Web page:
Spanish Resources Development

Assessment of OSH Materials Targeting Spanish-Speaking Immigrant Workers

The LOSH Spanish Occupational Safety and Health (OSH) Resource Library compiles Spanish language educational materials for workers, as well as their employers, OSH trainers and health professionals. These materials were published as an annotated bibliography in 1990 and 1999 under the title "La Fuente Obrera – A Workers' Sourcebook." Each entry has a brief description of the content, format, length, literacy level and other pertinent information. While new materials continue to be added to the Library on a sporadic basis, no systematic efforts have been made to update the collection since its second edition in 1999.

Most recently, LOSH has partnered with the National Institute for Occupational Safety and Health (NIOSH) to update the Library and create two introductory Spanish-language OSH materials for use in Mexican consulates. The updating process involves the collection, evaluation and cataloguing of current Spanish-language OSH materials from organizations throughout the United States (US). In order to evaluate the collected materials, a comprehensive guide or an assessment tool is needed. However, no known tool exist that incorporates the most essential evaluation criterion, "cultural relevancy".

Despite research indicating that Spanish-language educational materials are most effective when culturally adapted, there are significant gaps in the literature on how to address this matter when developing materials. In order to fill this void, LOSH conducted literature reviews, interviewed and received feedback from workers, their advocates and social marketing professionals. Based on the research, LOSH identified five key criteria: content, design, visuals, readability and social and cultural considerations that will be used to evaluate the appropriateness of OSH materials for low-literacy Spanish-speaking immigrant workers. LOSH was able to infer that social and cultural considerations need to frame the process of material development and define all other criteria.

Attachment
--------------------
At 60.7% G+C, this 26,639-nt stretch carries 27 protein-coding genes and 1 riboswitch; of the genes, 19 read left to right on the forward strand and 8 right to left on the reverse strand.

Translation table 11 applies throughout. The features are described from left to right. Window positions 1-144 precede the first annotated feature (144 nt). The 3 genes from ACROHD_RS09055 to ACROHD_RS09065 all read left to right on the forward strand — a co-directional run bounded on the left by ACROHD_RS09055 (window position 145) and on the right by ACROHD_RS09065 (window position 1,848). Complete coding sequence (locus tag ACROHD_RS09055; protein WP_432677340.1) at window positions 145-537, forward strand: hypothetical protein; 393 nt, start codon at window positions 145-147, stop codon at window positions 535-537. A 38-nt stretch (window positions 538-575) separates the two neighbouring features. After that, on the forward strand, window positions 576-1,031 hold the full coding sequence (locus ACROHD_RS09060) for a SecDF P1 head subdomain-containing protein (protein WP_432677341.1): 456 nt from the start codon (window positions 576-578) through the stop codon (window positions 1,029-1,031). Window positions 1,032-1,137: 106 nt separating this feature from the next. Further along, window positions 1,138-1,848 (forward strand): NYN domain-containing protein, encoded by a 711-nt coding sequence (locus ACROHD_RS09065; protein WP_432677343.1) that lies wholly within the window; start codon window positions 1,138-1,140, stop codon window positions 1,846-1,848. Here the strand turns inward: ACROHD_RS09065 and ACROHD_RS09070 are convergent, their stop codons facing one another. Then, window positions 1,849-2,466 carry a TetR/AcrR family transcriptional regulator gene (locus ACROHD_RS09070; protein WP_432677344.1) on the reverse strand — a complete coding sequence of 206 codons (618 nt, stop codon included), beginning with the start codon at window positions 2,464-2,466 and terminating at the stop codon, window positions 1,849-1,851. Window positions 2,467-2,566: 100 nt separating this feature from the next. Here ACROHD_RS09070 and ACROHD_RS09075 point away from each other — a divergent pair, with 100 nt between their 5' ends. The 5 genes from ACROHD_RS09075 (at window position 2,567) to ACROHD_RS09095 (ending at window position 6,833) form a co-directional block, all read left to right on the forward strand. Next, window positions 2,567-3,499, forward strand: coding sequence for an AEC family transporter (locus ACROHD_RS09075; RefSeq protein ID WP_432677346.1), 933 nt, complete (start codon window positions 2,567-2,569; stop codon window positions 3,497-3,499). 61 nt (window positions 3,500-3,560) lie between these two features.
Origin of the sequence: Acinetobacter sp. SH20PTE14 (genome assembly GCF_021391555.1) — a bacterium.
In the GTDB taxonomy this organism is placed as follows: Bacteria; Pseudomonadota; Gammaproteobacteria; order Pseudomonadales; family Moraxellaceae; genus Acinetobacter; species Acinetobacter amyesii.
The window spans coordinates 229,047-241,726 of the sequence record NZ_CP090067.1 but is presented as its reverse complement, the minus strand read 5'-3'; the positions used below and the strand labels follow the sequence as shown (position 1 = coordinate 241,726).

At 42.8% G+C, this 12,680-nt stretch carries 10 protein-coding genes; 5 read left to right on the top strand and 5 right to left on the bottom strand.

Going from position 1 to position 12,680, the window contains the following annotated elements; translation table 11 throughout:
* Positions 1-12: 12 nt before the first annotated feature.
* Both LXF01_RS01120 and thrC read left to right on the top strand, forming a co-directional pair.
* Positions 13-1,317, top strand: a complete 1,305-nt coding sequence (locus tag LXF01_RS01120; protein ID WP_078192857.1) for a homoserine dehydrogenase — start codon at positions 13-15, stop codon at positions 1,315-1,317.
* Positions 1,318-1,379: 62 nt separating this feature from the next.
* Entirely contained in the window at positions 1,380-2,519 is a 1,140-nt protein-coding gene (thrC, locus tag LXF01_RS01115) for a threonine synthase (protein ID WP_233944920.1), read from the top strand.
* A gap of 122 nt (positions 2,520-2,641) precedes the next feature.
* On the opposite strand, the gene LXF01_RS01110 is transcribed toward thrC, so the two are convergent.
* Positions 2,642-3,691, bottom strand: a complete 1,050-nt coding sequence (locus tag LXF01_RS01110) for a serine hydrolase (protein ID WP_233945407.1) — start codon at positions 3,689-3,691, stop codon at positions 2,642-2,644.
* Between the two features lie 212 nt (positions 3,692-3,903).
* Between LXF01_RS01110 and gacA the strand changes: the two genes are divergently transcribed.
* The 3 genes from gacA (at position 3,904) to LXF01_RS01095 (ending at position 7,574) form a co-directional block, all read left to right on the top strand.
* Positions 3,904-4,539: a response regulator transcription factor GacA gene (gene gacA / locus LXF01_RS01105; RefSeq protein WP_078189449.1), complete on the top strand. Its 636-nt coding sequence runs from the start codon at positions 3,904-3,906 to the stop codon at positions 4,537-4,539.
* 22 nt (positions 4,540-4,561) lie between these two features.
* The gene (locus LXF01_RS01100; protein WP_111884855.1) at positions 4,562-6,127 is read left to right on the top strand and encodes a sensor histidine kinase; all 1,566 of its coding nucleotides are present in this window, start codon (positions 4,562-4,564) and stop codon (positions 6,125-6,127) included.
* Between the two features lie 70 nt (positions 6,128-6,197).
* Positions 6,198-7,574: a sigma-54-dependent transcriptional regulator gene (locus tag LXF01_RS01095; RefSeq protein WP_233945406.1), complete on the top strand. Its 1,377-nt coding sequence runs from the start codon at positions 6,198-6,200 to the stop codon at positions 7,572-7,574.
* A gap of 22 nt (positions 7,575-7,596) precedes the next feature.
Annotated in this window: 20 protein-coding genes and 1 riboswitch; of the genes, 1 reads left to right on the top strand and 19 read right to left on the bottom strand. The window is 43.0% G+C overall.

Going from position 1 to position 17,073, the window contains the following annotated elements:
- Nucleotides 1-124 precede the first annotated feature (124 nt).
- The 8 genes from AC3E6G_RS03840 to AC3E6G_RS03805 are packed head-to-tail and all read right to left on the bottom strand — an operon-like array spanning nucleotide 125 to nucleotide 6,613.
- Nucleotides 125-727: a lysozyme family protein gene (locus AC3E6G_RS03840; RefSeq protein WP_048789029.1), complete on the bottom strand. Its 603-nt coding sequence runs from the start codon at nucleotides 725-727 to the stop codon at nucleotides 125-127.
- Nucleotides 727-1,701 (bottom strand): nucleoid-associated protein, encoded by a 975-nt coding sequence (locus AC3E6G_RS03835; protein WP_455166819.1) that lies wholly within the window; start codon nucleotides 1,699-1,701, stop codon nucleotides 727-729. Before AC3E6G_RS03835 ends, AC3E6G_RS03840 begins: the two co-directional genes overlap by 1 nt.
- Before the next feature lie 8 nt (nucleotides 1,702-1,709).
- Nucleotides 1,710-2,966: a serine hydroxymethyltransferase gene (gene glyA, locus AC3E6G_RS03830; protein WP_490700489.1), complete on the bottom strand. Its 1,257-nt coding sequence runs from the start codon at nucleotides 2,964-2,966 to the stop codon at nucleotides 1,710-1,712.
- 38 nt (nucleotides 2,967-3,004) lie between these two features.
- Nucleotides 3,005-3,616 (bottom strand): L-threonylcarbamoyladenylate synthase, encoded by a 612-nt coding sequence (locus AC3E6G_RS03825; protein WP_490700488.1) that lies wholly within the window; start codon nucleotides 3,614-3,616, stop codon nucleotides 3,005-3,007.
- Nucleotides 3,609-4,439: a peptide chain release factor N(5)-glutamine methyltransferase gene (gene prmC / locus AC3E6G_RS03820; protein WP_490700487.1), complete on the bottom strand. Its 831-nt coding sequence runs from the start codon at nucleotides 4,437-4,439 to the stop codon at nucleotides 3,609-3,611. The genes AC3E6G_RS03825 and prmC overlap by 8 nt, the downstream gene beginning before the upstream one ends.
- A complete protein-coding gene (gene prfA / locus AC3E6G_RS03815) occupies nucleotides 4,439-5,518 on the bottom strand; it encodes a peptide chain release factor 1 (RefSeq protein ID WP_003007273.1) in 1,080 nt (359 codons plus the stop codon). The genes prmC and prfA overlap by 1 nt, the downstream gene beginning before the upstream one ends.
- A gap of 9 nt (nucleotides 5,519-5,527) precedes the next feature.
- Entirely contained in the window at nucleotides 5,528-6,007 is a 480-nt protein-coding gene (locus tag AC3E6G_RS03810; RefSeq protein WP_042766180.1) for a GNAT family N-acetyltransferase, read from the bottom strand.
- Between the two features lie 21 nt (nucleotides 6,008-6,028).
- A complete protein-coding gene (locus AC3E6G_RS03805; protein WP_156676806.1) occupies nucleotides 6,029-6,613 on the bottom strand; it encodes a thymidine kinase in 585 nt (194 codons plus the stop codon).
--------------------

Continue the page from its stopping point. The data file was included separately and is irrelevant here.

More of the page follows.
LOSH incorporated social and cultural considerations into an assessment tool, which requires the need to incorporate concrete messages that emphasize worker empowerment and addresses worker's fears, sense of vulnerability and competing priorities. Questions still remain about how to effectively address diversity around Spanish-language proficiency and specific socio-cultural issues. During the course of this project, LOSH received overwhelming responses from interested professionals wanting information on the research and the evaluation criteria for Spanish-language materials.

The work carried out by LOSH will not only contribute to the subsequent phases of the NIOSH study, ‚ÄúDissemination of OSH Materials through Mexican Consulates‚ÄĚ, but also to the work they have been involved with for the past 30 years. Since its inception, LOSH has been developing materials and creating educational interventions to reduce the disproportionate number of Spanish-speaking immigrant workers injured and killed on the job every year in US. Many challenges arise when educating this high risk population including: bridging language and cultural gaps, connecting to worker's current socio-cultural reality and understanding their needs, strengths and experiences in the US workplace. This project responds to the need of addressing these challenges and the subsequent preventable illnesses, injuries and fatalities that greatly effect this growing immigrant population.